But even more the point, it seems that we care about venerable institutions like the Commonwealth of Virginia because there is a presumption of quality inherent in age. People who belong to venerable institutions feel distinguished themselves because of the association. They are nourished vicariously by the institution’s deep roots and flourish under the glory of its ancient foliage. They feel linked to past generations, on common ground with those who also have been nourished by the institution in earlier years. This is especially true when those who have gone before did glittering deeds.

But why presume age and quality go hand in hand? In my view, age suggests staying power, the ability to keep going through thick and thin. It suggests the capacity over time to survive adversity and seize opportunity. Age often engenders the poise and the dignity that come from surmounting countless flaps and crises, having been there and done that for generations, having seen it all. And age brings the wisdom born of experience, especially the knowledge what not to change even as everything else does.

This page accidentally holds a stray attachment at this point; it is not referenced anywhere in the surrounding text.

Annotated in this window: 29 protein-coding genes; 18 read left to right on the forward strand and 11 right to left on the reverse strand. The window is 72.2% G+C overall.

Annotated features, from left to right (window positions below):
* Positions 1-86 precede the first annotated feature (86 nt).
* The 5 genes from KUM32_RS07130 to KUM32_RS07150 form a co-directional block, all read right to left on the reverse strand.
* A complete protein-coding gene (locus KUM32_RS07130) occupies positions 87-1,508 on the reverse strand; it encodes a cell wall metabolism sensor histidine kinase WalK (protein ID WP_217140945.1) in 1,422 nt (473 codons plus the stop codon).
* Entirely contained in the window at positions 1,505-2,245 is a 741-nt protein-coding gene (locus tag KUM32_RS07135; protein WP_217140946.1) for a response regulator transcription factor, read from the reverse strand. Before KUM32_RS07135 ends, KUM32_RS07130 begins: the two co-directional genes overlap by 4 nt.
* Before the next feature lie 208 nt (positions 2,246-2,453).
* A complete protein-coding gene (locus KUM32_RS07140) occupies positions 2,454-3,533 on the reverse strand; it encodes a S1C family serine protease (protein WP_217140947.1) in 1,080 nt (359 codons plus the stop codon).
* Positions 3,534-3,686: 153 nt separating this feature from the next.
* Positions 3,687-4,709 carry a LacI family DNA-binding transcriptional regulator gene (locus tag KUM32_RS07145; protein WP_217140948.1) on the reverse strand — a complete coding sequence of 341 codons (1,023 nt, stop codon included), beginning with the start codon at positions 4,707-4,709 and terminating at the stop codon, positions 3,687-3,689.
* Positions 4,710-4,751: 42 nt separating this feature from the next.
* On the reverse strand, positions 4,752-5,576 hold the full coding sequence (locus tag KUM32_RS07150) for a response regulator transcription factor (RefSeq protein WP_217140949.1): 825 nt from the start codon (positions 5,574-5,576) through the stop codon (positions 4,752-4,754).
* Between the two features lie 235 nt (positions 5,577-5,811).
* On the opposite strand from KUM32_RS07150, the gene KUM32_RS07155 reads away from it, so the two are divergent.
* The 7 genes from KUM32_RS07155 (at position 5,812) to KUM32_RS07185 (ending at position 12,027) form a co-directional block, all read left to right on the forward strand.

Whether states, universities or families, some institutions move powerfully from one generation to the next. Others find themselves becalmed, or founder. Reasons for success or failure are legion. But those institutions that prevail usually take strength from their past. They remember their heroes, their times of peril and triumph, and their basic beliefs. The importance of the past as a source of confidence and poise grows with the turmoil of the present.

The struggles and mistakes of the past serve as a useful guide. They reassure and comfort. Things come and go, not always happily. People get angry. But, if successful, the institution moves forward, tempered by its passage through the fires. The inevitable fires are usually damped by the respect and affection traditional among those who share an institutional home.

Since 1607, Virginia has been through some rough times, indeed some terrible times. Slavery, secession, and segregation come quickly to mind. Each took a terrible toll on the Commonwealth. 

Then, too, there is the matter of political and economic power. In our country’s first national census, Virginia was the most populous state, almost twice the size of the next largest.  Virginia was preeminent politically, supplying four of the country’s first five presidents, the brilliant run of Washington, Jefferson, Madison and Monroe, and Virginia supplied the great chief justice of the United States, John Marshall. 

Now, I must pause to note, lest I not be allowed back on campus, George Washington had intimate ties to William & Mary, Thomas Jefferson and James Monroe were among William & Mary’s undergraduate alumni and John Marshall was among William & Mary’s first law students.  Not for nothing does William & Mary call itself the Alma Mater of the Nation.